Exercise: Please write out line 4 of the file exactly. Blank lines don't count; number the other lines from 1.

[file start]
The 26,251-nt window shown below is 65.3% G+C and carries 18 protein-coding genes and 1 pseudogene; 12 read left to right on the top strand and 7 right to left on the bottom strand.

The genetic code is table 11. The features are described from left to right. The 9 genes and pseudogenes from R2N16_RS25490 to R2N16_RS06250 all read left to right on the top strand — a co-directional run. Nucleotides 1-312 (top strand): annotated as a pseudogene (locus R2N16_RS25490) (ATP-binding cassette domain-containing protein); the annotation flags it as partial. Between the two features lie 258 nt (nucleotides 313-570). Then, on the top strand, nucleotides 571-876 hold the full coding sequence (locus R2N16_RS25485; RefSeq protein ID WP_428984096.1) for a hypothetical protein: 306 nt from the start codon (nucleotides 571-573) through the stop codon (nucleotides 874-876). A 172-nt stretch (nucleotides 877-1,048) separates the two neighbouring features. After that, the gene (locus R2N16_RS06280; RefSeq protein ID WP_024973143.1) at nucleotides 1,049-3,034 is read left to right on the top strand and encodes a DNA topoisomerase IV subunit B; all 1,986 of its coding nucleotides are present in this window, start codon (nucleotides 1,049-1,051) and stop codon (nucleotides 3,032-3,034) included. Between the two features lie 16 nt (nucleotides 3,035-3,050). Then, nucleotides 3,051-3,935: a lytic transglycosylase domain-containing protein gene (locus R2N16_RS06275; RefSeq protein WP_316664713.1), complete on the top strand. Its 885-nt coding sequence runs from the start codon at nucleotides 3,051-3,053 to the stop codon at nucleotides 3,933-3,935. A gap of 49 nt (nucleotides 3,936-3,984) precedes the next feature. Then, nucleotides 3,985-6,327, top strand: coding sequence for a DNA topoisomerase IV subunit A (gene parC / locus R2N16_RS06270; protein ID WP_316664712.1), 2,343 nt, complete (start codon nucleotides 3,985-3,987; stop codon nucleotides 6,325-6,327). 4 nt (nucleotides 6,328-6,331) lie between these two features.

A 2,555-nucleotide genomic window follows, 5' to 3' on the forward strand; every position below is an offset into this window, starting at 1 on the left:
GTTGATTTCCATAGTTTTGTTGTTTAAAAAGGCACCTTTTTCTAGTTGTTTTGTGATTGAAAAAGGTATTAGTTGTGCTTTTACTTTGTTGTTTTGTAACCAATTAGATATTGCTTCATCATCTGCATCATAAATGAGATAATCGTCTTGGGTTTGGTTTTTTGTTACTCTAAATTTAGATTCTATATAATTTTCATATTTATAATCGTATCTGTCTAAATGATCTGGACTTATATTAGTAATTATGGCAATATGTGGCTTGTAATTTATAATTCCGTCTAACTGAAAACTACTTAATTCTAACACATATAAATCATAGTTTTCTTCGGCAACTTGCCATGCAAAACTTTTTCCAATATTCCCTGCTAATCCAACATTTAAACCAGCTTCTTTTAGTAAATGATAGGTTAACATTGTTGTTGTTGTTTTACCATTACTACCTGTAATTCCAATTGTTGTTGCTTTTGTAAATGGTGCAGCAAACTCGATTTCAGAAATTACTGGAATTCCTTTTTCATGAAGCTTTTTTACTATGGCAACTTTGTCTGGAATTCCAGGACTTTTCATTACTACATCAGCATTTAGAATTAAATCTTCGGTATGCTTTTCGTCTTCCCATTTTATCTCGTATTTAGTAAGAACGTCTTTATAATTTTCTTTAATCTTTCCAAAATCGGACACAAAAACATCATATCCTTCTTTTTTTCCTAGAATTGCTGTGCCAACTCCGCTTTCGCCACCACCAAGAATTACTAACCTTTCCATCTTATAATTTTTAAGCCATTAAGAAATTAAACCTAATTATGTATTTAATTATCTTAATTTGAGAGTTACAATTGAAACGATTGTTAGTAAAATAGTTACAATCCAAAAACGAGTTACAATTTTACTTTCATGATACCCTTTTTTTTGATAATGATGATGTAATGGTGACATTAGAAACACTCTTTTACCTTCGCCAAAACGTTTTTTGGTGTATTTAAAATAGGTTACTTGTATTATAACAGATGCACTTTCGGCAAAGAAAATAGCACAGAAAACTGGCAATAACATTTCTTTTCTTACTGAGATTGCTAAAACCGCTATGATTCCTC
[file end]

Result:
GTTGATTTCCATAGTTTTGTTGTTTAAAAAGGCACCTTTTTCTAGTTGTTTTGTGATTGAAAAAGGTATTAGTTGTGCTTTTACTTTGTTGTTTTGTAACCAATTAGATATTGCTTCATCATCTGCATCATAAATGAGATAATCGTCTTGGGTTTGGTTTTTTGTTACTCTAAATTTAGATTCTATATAATTTTCATATTTATAATCGTATCTGTCTAAATGATCTGGACTTATATTAGTAATTATGGCAATATGTGGCTTGTAATTTATAATTCCGTCTAACTGAAAACTACTTAATTCTAACACATATAAATCATAGTTTTCTTCGGCAACTTGCCATGCAAAACTTTTTCCAATATTCCCTGCTAATCCAACATTTAAACCAGCTTCTTTTAGTAAATGATAGGTTAACATTGTTGTTGTTGTTTTACCATTACTACCTGTAATTCCAATTGTTGTTGCTTTTGTAAATGGTGCAGCAAACTCGATTTCAGAAATTACTGGAATTCCTTTTTCATGAAGCTTTTTTACTATGGCAACTTTGTCTGGAATTCCAGGACTTTTCATTACTACATCAGCATTTAGAATTAAATCTTCGGTATGCTTTTCGTCTTCCCATTTTATCTCGTATTTAGTAAGAACGTCTTTATAATTTTCTTTAATCTTTCCAAAATCGGACACAAAAACATCATATCCTTCTTTTTTTCCTAGAATTGCTGTGCCAACTCCGCTTTCGCCACCACCAAGAATTACTAACCTTTCCATCTTATAATTTTTAAGCCATTAAGAAATTAAACCTAATTATGTATTTAATTATCTTAATTTGAGAGTTACAATTGAAACGATTGTTAGTAAAATAGTTACAATCCAAAAACGAGTTACAATTTTACTTTCATGATACCCTTTTTTTTGATAATGATGATGTAATGGTGACATTAGAAACACTCTTTTACCTTCGCCAAAACGTTTTTTGGTGTATTTAAAATAGGTTACTTGTATTATAACAGATGCACTTTCGGCAAAGAAAATAGCACAGAAAACTGGCAATAACATTTCTTTTCTTACTGAGATTGCTAAAACCGCTATGATTCCTC